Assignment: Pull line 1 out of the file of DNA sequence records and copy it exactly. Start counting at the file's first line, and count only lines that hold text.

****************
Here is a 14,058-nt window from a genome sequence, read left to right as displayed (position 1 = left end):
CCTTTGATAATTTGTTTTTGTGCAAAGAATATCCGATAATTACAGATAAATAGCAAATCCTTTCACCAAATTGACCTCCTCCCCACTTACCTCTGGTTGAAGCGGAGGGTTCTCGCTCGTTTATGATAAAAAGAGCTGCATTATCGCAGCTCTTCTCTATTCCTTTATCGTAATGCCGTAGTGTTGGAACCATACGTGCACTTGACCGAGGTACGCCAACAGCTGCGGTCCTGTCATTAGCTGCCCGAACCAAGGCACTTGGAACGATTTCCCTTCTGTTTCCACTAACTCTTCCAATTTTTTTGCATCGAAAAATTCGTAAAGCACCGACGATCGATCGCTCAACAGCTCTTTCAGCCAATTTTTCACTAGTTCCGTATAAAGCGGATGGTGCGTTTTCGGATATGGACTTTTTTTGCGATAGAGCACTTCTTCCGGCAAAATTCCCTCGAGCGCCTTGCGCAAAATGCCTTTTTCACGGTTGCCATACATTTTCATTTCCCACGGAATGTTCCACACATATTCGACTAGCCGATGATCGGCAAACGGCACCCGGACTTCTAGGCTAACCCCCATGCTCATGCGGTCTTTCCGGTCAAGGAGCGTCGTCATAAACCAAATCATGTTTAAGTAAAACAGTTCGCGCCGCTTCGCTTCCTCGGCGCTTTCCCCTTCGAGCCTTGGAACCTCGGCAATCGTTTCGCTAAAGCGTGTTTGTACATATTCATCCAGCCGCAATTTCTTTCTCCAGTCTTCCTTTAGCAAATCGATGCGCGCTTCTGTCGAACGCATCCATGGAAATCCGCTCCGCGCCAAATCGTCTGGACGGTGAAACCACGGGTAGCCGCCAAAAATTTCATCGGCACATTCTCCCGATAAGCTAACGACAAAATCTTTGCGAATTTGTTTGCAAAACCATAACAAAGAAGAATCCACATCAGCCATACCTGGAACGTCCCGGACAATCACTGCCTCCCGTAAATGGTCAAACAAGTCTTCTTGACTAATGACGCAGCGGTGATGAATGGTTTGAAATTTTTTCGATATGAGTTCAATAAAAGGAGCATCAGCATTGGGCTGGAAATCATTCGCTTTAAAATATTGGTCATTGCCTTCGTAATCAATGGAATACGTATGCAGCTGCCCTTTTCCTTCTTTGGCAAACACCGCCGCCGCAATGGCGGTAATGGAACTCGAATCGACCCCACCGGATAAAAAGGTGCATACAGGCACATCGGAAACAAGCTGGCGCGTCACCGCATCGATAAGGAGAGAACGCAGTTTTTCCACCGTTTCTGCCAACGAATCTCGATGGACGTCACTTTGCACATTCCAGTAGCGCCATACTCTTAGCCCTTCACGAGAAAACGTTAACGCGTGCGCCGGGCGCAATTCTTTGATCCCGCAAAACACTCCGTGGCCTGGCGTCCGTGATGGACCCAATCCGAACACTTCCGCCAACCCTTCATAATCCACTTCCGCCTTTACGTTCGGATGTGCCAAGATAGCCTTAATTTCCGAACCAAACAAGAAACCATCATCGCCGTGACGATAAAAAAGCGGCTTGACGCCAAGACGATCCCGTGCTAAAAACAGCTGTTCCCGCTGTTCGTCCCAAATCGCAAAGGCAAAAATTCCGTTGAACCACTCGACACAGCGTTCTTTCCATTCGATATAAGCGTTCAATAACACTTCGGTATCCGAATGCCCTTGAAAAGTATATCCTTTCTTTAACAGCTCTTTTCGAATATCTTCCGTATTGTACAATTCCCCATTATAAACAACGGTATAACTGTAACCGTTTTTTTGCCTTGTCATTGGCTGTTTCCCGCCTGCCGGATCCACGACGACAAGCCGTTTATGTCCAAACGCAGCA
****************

Here is a 14,058-nt window from a genome sequence, read left to right as displayed (position 1 = left end):